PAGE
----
β-Thalassaemia is an inherited disease characterised by an imbalance between production of α and β globin chains of haemoglobin resulting from impaired production of β chains. The genes responsible for β-thalassaemia carry mutations in areas coding for the β globin gene or regions regulating the expression of this gene. Patients who are homozygous of compound heterozygous for the gene are symptomatic. They manifest as thalassaemia major. Thalassaemia major is a fatal illness where patients suffer the consequences of anaemia, bone marrow hyperplasia and iron overload. Iron overload that results from increased iron absorption and repeated transfusion is the cause of death. The treatment consists of lifelong transfusion with iron chelation or in those who have a matched donor, allogeneic bone marrow transplantation.
As opposed to homologous or compound heterozygous β-thalassaemia, heterozygous the β-thalassaemia is asymptomatic. The condition is also known as β-thalassaemia minor (see classification of β-thalassaemia). The terminology reflecting the asymptomatic nature of the disease. Though β-thalassaemia is an asymptomatic disease the diagnosis has clinical implications. These include:
- Risk of β-thalassaemia in children: β-Thalassaemia major is inherited in an autosomal recessive manner. If both the parents are heterozygous for β-thalassaemia there is a 25% risk of the child suffering from thalassaemia major (see figure above, left). The most effective way to prevent β-thalassaemia major is to ensure that at least one parents does not carry the β-thalassaemia gene (see figure above, right). Diagnosis of an index case of heterozygous β-thalassaemia should initiate a search for all individuals carrying the β-thalassaemia gene in the family. Patients with heterozygous β-thalassaemia should be discouraged from choosing another heterozygous β-thalassaemia as a life partner. Those who make this choice despite counselling or those who already married should be explained the importance of prenatal diagnosis of β-thalassaemia major on conception and encouraged to undergo the same.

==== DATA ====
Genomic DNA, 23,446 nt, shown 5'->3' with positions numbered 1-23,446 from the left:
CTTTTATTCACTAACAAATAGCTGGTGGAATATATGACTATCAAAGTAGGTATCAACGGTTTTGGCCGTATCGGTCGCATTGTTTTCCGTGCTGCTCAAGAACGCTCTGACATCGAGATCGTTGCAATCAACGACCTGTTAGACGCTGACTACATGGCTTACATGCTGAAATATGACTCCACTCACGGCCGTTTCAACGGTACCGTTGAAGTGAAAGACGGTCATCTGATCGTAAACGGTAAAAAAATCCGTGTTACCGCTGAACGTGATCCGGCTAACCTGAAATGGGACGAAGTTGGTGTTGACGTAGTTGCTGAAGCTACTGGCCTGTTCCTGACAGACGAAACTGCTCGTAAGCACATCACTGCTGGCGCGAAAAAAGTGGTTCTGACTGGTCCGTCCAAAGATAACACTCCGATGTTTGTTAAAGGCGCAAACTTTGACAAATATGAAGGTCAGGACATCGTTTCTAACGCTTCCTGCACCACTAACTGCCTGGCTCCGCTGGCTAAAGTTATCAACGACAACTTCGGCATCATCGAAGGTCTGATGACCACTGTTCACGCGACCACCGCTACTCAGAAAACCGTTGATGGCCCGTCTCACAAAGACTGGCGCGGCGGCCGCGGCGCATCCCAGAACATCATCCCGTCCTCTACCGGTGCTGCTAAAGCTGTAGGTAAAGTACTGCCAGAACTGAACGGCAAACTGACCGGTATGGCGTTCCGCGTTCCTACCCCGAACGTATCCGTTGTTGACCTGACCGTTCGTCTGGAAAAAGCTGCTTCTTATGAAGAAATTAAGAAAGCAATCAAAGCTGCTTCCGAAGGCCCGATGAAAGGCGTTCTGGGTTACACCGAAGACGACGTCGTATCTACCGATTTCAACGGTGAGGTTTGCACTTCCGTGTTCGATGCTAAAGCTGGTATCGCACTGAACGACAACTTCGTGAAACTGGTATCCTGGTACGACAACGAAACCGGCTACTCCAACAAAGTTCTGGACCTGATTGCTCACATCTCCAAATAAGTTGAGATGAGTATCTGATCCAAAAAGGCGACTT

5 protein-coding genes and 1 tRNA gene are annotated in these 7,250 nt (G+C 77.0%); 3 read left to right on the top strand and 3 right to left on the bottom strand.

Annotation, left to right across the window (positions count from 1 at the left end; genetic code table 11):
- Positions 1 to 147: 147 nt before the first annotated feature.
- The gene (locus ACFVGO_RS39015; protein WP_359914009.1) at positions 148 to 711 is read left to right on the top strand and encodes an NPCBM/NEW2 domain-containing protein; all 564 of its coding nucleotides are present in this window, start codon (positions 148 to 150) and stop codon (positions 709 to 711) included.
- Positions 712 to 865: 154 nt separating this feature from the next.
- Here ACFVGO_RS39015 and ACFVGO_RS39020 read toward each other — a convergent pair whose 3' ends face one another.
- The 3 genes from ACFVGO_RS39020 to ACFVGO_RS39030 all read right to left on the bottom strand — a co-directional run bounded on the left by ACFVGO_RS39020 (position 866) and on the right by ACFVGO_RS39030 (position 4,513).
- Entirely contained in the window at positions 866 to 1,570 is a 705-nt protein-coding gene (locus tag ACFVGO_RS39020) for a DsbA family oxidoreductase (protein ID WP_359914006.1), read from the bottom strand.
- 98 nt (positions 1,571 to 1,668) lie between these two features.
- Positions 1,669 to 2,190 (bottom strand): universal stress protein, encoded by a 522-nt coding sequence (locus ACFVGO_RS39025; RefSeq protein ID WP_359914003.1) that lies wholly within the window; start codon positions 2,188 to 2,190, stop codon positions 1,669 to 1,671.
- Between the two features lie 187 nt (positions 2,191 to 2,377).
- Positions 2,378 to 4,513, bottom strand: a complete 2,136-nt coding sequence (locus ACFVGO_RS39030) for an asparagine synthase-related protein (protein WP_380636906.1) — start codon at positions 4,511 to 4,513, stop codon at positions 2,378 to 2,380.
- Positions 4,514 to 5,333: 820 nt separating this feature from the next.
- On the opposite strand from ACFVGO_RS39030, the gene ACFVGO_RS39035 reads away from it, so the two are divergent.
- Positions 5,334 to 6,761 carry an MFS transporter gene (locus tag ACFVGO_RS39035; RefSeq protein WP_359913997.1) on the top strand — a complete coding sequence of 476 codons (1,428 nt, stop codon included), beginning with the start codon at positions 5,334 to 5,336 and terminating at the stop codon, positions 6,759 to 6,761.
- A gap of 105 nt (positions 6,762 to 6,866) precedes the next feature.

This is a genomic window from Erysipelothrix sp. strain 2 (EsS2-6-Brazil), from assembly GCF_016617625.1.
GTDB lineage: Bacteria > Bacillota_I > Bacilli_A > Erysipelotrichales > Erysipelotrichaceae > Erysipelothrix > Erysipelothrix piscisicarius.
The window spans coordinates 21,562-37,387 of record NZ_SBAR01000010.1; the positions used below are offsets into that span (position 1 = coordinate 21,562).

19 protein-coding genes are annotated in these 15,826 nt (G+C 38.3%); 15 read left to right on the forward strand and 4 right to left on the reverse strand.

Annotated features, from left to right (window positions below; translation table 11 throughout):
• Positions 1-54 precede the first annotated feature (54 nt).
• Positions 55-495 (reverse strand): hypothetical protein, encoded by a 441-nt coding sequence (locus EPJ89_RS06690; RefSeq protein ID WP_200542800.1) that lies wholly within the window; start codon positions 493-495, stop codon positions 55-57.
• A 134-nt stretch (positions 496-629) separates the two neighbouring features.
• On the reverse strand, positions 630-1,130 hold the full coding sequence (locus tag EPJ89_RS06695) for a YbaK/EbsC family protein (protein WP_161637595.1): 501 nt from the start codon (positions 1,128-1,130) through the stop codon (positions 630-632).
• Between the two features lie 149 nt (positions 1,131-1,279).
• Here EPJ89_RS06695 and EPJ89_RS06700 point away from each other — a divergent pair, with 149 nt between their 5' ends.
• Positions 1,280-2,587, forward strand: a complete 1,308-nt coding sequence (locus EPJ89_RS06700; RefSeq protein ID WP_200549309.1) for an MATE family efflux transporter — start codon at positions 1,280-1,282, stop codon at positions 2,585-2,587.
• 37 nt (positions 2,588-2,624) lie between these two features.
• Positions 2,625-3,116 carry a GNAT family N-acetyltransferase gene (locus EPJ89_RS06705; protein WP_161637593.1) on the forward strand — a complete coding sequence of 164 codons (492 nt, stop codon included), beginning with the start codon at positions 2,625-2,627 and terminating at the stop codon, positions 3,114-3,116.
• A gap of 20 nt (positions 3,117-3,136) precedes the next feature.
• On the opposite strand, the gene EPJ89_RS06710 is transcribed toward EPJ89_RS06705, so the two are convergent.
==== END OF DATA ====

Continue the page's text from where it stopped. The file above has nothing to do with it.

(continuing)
- Prevention of unnecessary iron therapy: Iron deficiency anaemia, like thalassaemia, is microcytic and hypochromic. Iron therapy alleviates the anaemia of thalassaemia only if iron deficiency co-exists. Iron therapy is associated with gastrointestinal adverse effects. Some patients with heterozygous β-thalassaemia have increased iron absorption and there have been reports of iron overload in β-thalassaemia trait (Br J Haematol). Diagnosis of heterozygous β-thalassaemia spares the patient unnecessary and sometimes dangerous iron therapy.